Red Sox catching prospect Jhonny Pereda takes home Venezuelan winter ball Rookie of the Year honors

Red Sox catching prospect Jhonny Pereda took home Rookie of the Year honors in the Venezuelan Professional Baseball League Saturday night.

The 24-year-old, playing for Leones del Caracas, slashed an impressive .338/.421/.421 to go along with one home run and 16 RBI over 39 games and 153 plate appearances this season, which ended on January 10.

He also threw out six of a possible 13 runners on the base paths, which translates to a 46% success rate.

Pereda received 37 of 50 possible first-place votes in the league’s MVP race while also finishing with 205 voting points, 105 more than the runner-up.

“This makes me very happy because last year was a strong year because of the virus. There were no minor-leagues and that affected many players, both me and many, because there was no season,” Pereda said (in Spanish) of winning the award. “But I kept working to come to Venezuela. Thank God and Leones, who gave me the opportunity to play here.”

The Red Sox originally acquired Pereda from the Cubs back in March as the player to be named later in a January trade that involved right-hander Travis Lakins.

The club briefly released the Venezuelan from his contract on July 15 only to re-sign him to a two-year minor-league deal on July 17 and promptly add him to their 60-man player pool. He would go on to spend the rest of the summer at the alternate training site in Pawtucket.

After baseball activities ended at the alternate training site in late September, Pereda did not attend the Red Sox’ fall instructional league in Fort Myers, but he did receive an invite to major-league spring training in December.

In addition to his catching abilities that netted him a minor-league Gold Glove Award in 2019, the right-handed hitting backstop can play a little first base as well, as evidenced by what he did this winter.

Going into spring training next month, Pereda should figure to be an intriguing component of the Red Sox’ catching depth equation given the fact Deivy Grullon was lost on a waiver claim by the Cincinnati Reds in December.

As of this writing, the 6-foot-1, 202 lb. catcher is Boston’s top backstop not included on their 40-man roster, according to SoxProspects.com’s depth charts.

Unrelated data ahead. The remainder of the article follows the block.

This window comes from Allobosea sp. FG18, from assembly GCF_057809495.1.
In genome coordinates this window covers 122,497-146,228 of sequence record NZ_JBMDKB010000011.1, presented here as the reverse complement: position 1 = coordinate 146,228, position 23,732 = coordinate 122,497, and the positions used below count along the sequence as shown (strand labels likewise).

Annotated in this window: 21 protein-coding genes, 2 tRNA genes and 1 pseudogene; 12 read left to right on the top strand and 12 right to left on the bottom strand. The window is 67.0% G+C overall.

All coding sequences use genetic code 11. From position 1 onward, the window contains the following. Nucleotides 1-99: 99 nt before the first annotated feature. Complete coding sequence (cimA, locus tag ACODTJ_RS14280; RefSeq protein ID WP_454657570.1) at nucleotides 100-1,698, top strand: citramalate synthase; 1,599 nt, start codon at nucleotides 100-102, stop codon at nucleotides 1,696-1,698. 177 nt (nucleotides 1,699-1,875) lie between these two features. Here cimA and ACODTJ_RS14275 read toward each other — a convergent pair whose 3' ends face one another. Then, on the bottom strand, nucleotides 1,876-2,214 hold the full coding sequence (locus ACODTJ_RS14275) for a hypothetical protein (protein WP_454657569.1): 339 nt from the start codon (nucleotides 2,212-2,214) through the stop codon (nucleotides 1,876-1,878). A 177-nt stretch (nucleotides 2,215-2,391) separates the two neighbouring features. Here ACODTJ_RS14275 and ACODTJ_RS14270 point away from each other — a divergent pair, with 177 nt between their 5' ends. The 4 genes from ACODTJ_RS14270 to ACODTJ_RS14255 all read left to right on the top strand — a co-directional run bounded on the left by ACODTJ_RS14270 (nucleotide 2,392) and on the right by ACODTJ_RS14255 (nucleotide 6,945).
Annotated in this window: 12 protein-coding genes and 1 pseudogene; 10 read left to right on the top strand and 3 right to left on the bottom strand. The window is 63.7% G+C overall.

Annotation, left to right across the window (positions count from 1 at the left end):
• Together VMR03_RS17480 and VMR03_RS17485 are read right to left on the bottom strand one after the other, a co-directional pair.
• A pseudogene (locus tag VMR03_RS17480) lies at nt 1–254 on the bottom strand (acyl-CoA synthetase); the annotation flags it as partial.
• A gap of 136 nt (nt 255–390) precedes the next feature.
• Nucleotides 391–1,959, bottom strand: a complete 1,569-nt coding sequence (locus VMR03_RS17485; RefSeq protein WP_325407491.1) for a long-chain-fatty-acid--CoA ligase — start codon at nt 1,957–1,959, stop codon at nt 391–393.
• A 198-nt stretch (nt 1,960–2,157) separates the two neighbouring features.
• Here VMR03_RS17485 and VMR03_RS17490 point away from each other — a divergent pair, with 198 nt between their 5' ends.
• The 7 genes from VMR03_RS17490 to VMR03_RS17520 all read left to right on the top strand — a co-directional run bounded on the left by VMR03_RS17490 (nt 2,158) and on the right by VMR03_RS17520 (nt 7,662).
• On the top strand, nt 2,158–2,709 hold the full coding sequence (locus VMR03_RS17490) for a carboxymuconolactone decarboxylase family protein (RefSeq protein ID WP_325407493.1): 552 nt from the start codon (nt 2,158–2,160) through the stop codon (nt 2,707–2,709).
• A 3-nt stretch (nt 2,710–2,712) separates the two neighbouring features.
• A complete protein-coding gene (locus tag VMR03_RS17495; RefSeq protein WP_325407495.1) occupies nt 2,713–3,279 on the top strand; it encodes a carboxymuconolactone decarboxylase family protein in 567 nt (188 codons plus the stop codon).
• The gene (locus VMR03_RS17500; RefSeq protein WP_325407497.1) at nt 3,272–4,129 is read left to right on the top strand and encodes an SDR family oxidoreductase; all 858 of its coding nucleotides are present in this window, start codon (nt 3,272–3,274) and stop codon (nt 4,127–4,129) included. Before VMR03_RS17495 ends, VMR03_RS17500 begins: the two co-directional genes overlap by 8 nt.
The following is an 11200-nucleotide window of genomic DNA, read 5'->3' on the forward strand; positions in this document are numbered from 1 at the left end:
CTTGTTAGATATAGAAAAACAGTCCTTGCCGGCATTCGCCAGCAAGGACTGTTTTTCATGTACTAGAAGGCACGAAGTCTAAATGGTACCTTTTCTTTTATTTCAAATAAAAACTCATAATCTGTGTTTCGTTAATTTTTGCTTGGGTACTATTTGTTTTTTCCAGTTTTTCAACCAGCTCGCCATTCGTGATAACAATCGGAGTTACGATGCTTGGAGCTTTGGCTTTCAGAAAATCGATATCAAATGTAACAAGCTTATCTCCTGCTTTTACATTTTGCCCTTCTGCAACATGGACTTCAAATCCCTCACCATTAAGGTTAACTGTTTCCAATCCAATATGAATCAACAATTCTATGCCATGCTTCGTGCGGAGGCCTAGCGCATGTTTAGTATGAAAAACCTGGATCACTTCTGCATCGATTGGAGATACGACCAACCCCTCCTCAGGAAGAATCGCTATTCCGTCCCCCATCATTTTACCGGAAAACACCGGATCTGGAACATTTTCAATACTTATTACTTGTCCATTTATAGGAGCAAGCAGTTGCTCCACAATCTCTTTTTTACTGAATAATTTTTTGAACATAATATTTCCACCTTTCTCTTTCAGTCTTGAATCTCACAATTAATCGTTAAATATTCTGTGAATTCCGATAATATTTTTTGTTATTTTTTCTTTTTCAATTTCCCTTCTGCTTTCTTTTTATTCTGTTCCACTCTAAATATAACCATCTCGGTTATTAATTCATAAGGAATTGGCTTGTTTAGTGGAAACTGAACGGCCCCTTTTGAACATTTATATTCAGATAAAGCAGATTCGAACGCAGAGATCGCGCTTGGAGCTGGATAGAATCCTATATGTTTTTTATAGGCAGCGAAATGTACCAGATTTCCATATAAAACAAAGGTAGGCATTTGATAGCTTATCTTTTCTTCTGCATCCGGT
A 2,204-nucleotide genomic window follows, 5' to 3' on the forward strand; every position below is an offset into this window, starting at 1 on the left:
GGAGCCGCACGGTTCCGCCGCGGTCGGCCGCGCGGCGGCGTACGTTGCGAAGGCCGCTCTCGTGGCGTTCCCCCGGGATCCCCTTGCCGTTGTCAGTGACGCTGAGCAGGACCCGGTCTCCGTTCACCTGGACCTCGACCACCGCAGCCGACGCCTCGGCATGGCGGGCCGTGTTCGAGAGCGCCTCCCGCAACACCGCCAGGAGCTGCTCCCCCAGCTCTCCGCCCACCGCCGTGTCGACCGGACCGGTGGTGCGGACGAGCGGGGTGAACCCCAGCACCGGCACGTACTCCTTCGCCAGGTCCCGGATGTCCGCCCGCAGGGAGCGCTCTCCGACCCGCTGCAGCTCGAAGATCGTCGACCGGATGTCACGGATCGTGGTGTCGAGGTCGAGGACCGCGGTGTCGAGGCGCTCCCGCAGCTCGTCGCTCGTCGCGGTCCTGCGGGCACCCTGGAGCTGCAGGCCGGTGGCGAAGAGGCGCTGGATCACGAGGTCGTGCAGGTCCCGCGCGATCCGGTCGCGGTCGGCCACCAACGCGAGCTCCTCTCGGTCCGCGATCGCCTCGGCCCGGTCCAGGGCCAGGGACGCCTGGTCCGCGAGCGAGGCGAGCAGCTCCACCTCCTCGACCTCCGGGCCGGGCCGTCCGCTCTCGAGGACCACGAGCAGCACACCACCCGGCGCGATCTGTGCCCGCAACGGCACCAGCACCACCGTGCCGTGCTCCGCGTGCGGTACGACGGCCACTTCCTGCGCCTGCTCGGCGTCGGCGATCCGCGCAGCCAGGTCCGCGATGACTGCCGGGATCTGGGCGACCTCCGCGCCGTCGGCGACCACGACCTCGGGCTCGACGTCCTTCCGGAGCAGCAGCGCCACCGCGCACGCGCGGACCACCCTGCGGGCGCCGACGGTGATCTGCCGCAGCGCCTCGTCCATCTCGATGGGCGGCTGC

Pereda, along with fellow catching prospect Connor Wong, is expected to begin the 2021 minor-league season with Triple-A Pawtucket.

“I know that this season here in Venezuela will help me. It gave me many experiences that I will put into practice in the training field,” said Pereda (in Spanish) of his time in his home country. “I played with a very experienced team. I had teammates who have played in the major-leagues, who have been in pro ball for many years and I always tried to listen to what they talked about baseball, and those little details that can help me.”

(Picture of Jhonny Pereda: Kelly O’Connor/sittingstill.smugmug.com)

With no minor-league season, Red Sox catching prospect Jaxx Groshans spent part of his summer playing independent league baseball: ‘I think that helped me grow as a player tremendously’

Even with no minor-league baseball season in 2020 due to the ongoing COVID-19 pandemic, Red Sox catching prospect Jaxx Groshans still made the best of things on multiple fronts.

For starters, in lieu of not being able to experience what was supposed to be his first full season as a professional, the 2019 fifth-round draft pick out of the University of Kanas was able to partake in the Constellation Energy League, an independent summer league in Sugar Land, Texas.

Despite only playing in five games for Eastern Reyes Del Tigre, Groshans certainly appreciated the opportunity so that he could get some reps in among other things. The 22-year-old backstop said as much when speaking with BloggingtheRedSox.com earlier Monday.

“Originally, at the beginning of the offseason, I reached out to Mike Capel, and he was the manager for Team Texas and I had played with his son,” Groshans explained. “I heard about the Constellation League, so I called him and said ‘Hey, if you guys need any catchers or anything like that, I’m more than willing to come play.’ I’m just trying to get some innings in and see some live pitching so that I’m not too far behind. Originally, at the time, they said they didn’t have a spot, so I came back to Arizona — I live out here and I work out here now — and I was actually going to get dinner with my girlfriend when the GM for the league called me. He had me go down there and it was a great experience.”

Consisting of four teams who each played 28 games against one another, the Constellation Energy League was comprised of current and former major-leaguers, current and former minor-leaguers, and current and former independent-leaguers.

“My first game, the first guy I faced was Taylor Jungmann, he has big-league time with the [Yomiuri] Giants,” said Groshans. “Travis Lakins pitched down there, and then you got a lot of former big-leaguers. I got to work closely a lot with Scott Kazmir. I got to catch him quite frequently whenever he’d make his outings. It’s hard to get a feel for a competitive atmosphere — especially when you’re not necessarily playing for anything — but I got my reps in down there and it was great. I got to pick a lot of guys’ minds who are older than me, been in the system longer, and I think that helped me grow as a player tremendously.”

In addition to the Constellation Energy League, Groshans also had the chance to face off against and catch major-league caliber pitching earlier in the year, before the start of the truncated 2020 season. He did so at a facility in Arizona, where plenty of other players reside as well.